In the first game, my impressions were positive, as
were Mike and
David's. Jake didn't like it as much. While sharing
many aspects
with other German games, it has a substantially
different feel than
many. For one, as has been pointed out in reviews
before, it is
somewhat lighter on the interaction between
players. Jake's main
complaint was there was a lack of "tension" in the
game, which I'm
somewhat inclined to agree with but I don't think is
inherently a bad

The second game, played with Mike, Ronald and Brandon,
I enjoyed even
more, and all playing enjoyed it. This game went
somewhat longer and
we had more opportunity to try out various things, and
I think the
card distribution was "more interesting".

After thinking about the game a little, I realized it
has one very
unusual attribute: few tactics, but heavy
strategy. Most of these
games of ours are fairly tactics heavy or are a more
even mix of
strategy and tactics. While this game has some tactics,
it has
substantially more (and perhaps more obvious) strategic
choices than
many games.

Of the tactics there are, many of them are obvious
tactical decisions,
but not all of them. The more obvious tactics: what
sequence the
cards are played in, the resource auction bidding, and
timing of the
accidents. However, there are some other more subtle
available. Selection of the cardsets wasn't used
tactically at all in
our games, but I suspect it could. That is, everyone
tended to pick
the card set best for themselves rather than
considering how they
might make someone else's life difficult. Another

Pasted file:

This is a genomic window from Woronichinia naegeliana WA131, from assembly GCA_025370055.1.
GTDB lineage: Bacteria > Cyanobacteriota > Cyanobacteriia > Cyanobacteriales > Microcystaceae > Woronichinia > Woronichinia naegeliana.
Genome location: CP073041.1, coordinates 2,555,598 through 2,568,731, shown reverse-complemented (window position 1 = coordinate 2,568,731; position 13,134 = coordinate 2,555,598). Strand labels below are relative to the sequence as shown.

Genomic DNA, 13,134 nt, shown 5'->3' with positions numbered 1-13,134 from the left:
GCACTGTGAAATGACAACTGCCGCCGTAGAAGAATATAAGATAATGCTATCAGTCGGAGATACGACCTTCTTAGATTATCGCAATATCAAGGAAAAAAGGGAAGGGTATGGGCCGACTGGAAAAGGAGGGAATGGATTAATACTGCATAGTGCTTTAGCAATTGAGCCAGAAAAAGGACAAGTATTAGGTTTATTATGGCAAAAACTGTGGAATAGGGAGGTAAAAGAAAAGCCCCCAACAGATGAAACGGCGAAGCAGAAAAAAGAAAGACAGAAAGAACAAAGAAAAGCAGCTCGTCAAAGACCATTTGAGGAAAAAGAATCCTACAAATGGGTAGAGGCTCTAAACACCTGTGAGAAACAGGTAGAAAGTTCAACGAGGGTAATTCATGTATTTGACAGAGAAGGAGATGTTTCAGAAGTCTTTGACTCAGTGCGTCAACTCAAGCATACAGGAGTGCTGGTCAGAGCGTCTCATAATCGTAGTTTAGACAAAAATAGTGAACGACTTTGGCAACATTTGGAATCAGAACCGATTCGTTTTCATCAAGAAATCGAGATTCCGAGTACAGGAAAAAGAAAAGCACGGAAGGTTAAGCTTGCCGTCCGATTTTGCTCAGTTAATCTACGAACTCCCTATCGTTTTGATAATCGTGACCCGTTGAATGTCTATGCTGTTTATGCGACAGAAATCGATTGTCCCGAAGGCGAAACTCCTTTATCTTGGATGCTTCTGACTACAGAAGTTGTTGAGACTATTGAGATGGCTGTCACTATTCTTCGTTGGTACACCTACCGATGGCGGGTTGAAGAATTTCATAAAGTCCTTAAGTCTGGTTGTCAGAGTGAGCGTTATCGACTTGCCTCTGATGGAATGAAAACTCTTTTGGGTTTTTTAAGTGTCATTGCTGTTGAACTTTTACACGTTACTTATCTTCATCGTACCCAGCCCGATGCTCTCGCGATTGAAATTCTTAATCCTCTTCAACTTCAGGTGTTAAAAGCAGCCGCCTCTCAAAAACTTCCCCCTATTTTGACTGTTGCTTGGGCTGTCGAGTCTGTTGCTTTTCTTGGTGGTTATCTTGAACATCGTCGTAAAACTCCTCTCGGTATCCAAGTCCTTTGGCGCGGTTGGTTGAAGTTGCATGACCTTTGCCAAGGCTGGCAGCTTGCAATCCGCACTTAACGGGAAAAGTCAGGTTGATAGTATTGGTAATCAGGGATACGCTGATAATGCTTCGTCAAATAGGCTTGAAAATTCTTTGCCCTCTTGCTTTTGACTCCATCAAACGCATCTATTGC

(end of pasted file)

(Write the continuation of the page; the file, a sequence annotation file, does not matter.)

interesting tactic
would be to save some money by firing employees and
then promptly
rehiring them after payroll is due. To me, the most
aspect of the game tactically is the endgame
timing. Here's where
card selection, holding cards over and whatnot can
dramatically effect
when the game ends and therefore who's plans are
interrupted, who's
are finished, and who has a big pile of garbage left
over. There are
other interesting tactics as well, such as flooding the
market with
raw materials to get it cheaper one's self. Inventory
management also
appears to be quite important, especially in
conjunction with the
endgame timing.
As for the strategy, this is where the game really shines. Not only
does a player have a lot of choices in terms of how
they run their
company, they all have substantial impacts on the
gameplay. In both
of my playes, I tried a strategy of reducing resource
requirements to
avoid having to purchase much in the way of raw
materials. This meant
my waste production was too high and I spent too much
time managing
waste and not enough time producing goods. I ended the
game with a
substantial resource overstock and my waste situation
still not under
control. In the second game, I used a similar strategy,
but with more
early growth, and some waste reduction before launching
into full
blown production mode. I controlled enough of the
growth cards that I
could decide the end game, and managed to complete two
orders at size
20 in the final round. Other players effectively used
strategies and uniform technological improvement. I'm
eager to see
how much the strategies vary and how much successfull
strategies are
dictated by the available cards.

Because of this heavy strategic focus, there is less
"tension" which
is usually generated by balanced tactical situations,
but the waste
management aspect introduces a level of tension that
doesn't make this
feel too relaxed. Overall, I'm very pleased with it,
and recommend it
to anyone who understands that they aren't getting a
tactical game.